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Supreme Court strikes down California donor disclosure requirement

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Washington — The Supreme Court on Thursday invalidated a requirement by the state of California that charities fundraising in the state must disclose the identities of their most generous donors.

The high court ruled 6-3 along ideological lines in favor of a pair of nonprofits that challenged the state’s policy. The Supreme Court found the measure, which requires charities that fundraise in the state to turn over information about their top contributors, is unconstitutional.

“We are left to conclude that the Attorney General’s disclosure requirement imposes a widespread burden on donors’ associational rights. And this burden cannot be justified on the ground that the regime is narrowly tailored to investigating charitable wrongdoing, or that the State’s interest in administrative convenience is sufficiently important,” Chief Justice John Roberts wrote in an opinion, joined in full by Justices Brett Kavanaugh and Amy Coney Barrett. “We therefore hold that the up-front collection of Schedule Bs is facially unconstitutional.”

The case involved a requirement by the state that charities and nonprofits fundraising there submit a copy of an IRS form that includes the names and addresses of their largest donors to the California attorney general’s office. 

California argued the information is needed for regulatory oversight purposes and to investigate fraud, self-dealing and abuse of an organization’s tax-exempt status. But two organizations that solicit donations in California, Americans for Prosperity Foundation (AFPF) and the Thomas More Law Center, challenged the donor disclosure policy in 2014, arguing it burdens their First Amendment right to free association.

A federal district court in 2016 sided with the two groups in the dispute and blocked the California attorney general from requiring AFPF and Thomas More to disclose their largest donors. But a three-judge panel on the 9th U.S. Circuit Court of Appeals reversed the lower court’s decision that the disclosure requirement violated the constitutional freedom of association, and the full appeals court declined to rehear the case.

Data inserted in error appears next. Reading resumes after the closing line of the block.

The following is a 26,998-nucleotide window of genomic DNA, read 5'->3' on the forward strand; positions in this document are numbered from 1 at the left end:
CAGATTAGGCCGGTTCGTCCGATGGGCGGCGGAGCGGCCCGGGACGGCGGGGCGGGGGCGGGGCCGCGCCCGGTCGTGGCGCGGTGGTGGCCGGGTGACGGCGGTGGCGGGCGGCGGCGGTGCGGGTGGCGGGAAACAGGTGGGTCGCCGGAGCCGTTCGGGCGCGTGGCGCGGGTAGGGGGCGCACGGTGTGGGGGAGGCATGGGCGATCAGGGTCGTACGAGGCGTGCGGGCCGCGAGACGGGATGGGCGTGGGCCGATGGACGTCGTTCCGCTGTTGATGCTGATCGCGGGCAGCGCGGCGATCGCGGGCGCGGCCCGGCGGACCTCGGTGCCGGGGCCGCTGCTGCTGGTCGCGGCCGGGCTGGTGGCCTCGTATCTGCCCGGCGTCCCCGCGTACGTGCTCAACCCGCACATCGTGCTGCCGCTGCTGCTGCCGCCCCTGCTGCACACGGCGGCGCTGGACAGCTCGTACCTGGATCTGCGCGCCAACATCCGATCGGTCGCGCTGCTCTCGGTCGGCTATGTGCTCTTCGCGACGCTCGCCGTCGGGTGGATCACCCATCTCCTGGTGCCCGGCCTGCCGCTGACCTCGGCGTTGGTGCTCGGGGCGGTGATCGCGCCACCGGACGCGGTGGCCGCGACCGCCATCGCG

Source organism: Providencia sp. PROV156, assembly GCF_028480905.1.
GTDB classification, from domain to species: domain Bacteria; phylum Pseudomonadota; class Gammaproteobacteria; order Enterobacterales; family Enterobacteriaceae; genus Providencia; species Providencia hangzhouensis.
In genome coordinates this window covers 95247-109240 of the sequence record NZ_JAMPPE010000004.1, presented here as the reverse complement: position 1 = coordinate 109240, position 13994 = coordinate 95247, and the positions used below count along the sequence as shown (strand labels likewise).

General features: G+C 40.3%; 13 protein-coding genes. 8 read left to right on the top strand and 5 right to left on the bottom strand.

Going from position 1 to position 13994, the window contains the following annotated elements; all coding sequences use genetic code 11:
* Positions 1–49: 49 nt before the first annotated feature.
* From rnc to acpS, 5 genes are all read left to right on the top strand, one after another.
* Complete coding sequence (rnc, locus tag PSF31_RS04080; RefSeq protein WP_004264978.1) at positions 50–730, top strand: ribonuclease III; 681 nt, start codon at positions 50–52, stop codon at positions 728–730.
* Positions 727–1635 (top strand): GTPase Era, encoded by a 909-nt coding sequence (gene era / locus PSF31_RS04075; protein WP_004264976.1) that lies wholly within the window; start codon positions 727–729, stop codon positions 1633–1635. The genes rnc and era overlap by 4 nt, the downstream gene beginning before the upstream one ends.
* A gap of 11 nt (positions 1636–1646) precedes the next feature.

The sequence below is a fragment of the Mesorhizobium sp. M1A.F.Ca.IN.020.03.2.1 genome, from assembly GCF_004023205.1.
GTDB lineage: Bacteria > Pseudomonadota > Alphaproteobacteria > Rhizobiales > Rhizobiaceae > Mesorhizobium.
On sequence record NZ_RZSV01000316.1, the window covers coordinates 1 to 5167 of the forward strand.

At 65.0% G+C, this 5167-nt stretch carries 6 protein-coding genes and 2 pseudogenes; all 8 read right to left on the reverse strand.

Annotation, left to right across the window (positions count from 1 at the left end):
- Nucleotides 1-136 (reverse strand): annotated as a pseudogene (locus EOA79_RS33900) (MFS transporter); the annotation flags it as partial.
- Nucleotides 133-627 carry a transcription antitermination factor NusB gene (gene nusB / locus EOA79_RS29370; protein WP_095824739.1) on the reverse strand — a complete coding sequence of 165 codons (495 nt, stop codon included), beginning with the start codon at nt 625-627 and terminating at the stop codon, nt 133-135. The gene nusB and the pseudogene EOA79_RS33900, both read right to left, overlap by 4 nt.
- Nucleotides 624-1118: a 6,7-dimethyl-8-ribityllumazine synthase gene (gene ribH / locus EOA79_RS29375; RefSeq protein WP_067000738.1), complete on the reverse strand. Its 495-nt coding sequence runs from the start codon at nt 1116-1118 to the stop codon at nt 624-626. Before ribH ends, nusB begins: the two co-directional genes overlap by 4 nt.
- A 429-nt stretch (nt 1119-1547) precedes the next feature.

In filings with the Supreme Court, AFPF argued its most substantial donors face potential harassment and threats if their identities are publicly disclosed and said California has violated a pledge to keep the IRS forms confidential. While federal law forbids the IRS from disclosing the information on the form, AFPF told the Supreme Court in filings that it discovered the attorney general’s office had publicly posted nearly 1,800 forms online.

The groups also warned California’s practice chills activities protected under the First Amendment.

The Justice Department told the Supreme Court the disclosure requirement furthers “important governmental interest” in policing fraud and abuse, and argued other means of obtaining the same information would not be as effective and efficient. But it urged the justices to send the dispute back to the lower court to allow it to consider the harm to donors if their identities became known and to reassess the burden the disclosure requirement places on contributors’ associational rights.

The Americans for Prosperity Foundation is the sister organization of Americans for Prosperity, a conservative group backed by Charles and David Koch.

In April, three Democrats in Congress sent a letter to Justice Amy Coney Barrett calling on her to recuse herself from the case because Americans for Prosperity was behind a campaign in support of her confirmation. Barrett, however, participated in oral arguments that month.

The two nonprofits that challenged California’s demand for donor information had backing from a wide array of organizations ranging from the American Civil Liberties Union and NAACP Legal Defense and Educational Fund, to the U.S. Chamber of Commerce and the Electronic Frontier Foundation.

The groups, which themselves rely on donations, warned that upholding the policy could have adverse consequences for their donors, including subjecting them to possible threats and harassment.


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